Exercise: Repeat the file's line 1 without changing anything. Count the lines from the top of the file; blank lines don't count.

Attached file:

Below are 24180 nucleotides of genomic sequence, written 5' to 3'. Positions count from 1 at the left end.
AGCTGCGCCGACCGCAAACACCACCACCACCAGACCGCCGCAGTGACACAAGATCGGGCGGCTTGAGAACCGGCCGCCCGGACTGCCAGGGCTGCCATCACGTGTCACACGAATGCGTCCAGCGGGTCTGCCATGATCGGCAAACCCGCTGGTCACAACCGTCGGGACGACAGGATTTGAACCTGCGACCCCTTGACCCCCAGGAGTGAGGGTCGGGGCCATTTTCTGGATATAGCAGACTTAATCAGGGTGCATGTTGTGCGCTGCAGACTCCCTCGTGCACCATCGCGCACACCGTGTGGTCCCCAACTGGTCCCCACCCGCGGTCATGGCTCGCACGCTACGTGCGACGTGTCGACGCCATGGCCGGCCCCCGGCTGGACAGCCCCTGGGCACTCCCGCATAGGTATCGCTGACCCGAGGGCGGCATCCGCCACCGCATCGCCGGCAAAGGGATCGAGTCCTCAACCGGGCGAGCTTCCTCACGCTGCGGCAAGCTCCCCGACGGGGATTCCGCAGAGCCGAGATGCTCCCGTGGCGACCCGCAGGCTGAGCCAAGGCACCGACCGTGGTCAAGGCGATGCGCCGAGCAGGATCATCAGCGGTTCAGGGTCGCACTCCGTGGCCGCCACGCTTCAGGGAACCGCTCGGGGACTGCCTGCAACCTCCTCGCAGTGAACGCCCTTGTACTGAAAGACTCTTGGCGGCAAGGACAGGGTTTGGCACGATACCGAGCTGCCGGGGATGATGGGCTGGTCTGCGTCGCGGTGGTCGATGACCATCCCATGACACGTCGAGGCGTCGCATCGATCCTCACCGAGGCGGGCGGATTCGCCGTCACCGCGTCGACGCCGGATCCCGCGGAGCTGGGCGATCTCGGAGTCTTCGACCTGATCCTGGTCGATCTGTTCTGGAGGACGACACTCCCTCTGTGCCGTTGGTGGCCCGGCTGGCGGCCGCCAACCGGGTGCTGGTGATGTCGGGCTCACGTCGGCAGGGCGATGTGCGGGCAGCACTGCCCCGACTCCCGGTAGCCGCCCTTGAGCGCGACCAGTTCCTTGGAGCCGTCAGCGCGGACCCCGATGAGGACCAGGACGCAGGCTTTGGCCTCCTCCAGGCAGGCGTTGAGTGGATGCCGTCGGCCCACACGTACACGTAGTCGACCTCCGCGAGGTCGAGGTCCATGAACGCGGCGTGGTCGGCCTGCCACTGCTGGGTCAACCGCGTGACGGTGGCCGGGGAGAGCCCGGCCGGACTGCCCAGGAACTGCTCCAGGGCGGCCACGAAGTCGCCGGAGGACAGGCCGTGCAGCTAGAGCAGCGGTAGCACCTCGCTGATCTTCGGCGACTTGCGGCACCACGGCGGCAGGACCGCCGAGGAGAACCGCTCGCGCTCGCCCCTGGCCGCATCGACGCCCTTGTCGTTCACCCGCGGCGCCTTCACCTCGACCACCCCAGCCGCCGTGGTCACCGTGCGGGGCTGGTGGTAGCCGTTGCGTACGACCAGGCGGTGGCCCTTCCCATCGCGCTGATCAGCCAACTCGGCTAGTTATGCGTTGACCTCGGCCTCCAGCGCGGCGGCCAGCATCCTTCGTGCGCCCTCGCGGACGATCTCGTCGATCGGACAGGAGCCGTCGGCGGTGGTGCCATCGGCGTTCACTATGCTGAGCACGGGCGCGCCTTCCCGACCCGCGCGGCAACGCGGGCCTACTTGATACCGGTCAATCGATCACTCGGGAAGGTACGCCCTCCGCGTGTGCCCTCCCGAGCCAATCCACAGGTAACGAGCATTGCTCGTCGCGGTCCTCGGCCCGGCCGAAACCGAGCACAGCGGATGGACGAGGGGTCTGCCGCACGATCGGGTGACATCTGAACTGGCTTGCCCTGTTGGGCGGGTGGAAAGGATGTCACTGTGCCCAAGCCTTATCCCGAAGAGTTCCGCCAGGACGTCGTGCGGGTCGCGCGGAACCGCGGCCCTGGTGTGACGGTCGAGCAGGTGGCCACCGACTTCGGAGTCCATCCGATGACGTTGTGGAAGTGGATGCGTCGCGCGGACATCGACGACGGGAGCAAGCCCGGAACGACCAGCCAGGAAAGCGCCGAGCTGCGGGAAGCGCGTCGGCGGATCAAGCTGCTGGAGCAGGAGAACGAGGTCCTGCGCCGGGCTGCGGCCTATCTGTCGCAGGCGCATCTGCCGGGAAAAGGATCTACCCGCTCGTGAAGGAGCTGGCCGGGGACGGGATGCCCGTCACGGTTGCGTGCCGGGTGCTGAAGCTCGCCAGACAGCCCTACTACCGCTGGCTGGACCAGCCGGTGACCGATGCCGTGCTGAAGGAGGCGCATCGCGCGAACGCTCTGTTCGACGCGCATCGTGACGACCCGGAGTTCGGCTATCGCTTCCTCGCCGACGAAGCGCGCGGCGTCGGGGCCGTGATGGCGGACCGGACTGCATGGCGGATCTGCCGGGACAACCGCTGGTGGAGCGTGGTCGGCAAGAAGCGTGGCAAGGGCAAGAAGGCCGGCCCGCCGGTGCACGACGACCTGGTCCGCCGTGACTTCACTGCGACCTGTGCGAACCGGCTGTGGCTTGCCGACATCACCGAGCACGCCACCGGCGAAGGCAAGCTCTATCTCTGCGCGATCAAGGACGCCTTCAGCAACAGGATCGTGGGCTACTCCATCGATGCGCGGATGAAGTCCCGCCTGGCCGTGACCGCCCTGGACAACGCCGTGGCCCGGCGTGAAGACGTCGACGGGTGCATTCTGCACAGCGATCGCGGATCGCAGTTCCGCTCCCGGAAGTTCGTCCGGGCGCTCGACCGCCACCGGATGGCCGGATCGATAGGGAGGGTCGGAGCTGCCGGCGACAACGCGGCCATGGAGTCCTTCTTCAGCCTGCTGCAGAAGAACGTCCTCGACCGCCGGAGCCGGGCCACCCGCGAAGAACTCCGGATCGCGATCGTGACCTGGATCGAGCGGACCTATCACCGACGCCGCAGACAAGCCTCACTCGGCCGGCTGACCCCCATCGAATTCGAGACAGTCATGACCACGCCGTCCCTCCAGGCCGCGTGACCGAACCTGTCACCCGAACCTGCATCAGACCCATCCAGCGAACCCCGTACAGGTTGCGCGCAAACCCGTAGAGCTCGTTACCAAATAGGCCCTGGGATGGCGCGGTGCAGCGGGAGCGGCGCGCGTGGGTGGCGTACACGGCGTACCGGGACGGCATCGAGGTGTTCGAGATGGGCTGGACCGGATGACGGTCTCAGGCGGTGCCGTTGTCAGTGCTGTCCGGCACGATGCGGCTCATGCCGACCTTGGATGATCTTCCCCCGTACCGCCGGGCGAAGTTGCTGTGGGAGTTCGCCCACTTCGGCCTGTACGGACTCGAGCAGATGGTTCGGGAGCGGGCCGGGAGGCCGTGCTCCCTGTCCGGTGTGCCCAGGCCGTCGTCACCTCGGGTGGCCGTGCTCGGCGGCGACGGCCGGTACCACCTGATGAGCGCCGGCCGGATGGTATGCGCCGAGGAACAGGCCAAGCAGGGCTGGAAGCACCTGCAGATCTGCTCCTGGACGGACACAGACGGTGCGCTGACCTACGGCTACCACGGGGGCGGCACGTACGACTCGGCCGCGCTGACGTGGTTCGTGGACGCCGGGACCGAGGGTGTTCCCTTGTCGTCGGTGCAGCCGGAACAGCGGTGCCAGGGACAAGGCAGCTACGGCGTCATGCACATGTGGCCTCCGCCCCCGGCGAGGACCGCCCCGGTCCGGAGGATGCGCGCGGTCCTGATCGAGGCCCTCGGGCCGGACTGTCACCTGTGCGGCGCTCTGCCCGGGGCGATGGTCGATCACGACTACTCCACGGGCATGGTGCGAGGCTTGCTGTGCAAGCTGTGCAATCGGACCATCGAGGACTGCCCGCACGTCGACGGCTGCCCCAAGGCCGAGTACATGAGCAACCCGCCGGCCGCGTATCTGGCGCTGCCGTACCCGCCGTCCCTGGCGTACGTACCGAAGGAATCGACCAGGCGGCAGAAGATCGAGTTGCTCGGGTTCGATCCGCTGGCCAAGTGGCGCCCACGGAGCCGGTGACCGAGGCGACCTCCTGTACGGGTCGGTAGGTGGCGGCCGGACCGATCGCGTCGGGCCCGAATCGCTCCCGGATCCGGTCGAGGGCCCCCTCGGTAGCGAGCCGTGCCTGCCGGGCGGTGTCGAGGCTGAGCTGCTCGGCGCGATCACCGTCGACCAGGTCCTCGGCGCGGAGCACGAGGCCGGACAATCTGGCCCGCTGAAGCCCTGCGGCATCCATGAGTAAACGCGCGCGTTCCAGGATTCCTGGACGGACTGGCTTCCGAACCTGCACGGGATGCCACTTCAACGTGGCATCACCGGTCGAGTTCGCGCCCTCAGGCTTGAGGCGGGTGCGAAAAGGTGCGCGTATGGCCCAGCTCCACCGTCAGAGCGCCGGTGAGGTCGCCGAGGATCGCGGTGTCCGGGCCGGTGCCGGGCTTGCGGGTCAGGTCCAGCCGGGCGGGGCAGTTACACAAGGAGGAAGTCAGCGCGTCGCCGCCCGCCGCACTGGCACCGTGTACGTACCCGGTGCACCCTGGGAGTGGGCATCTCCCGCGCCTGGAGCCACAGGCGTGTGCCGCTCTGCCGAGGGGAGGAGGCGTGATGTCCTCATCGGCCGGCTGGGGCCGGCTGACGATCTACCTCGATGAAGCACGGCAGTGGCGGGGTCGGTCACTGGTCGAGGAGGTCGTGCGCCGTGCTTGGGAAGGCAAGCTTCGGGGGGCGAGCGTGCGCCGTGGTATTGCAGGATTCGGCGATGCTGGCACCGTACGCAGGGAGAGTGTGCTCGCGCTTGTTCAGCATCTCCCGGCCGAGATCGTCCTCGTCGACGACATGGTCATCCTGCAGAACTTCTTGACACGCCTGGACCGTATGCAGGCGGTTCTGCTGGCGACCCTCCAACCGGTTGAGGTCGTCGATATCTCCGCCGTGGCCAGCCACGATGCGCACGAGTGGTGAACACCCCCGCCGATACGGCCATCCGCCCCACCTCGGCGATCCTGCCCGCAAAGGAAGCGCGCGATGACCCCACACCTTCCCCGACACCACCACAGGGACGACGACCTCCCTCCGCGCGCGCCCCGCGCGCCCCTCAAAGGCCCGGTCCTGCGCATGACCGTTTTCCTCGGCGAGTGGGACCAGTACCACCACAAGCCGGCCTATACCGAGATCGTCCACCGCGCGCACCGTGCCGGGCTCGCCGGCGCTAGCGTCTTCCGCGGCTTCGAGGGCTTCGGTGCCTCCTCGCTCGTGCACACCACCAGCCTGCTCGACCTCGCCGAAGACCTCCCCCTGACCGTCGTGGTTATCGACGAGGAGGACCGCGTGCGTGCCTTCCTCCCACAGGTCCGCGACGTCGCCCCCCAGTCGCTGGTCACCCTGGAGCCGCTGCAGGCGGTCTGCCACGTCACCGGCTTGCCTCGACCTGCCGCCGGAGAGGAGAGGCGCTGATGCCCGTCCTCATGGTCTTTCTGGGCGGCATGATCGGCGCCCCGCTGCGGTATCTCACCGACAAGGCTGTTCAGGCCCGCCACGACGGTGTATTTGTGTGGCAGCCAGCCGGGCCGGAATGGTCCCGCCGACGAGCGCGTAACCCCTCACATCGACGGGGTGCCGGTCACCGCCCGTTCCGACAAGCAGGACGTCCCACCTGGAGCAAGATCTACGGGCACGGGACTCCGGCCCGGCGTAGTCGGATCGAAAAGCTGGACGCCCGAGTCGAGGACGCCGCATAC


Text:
Below are 24180 nucleotides of genomic sequence, written 5' to 3'. Positions count from 1 at the left end.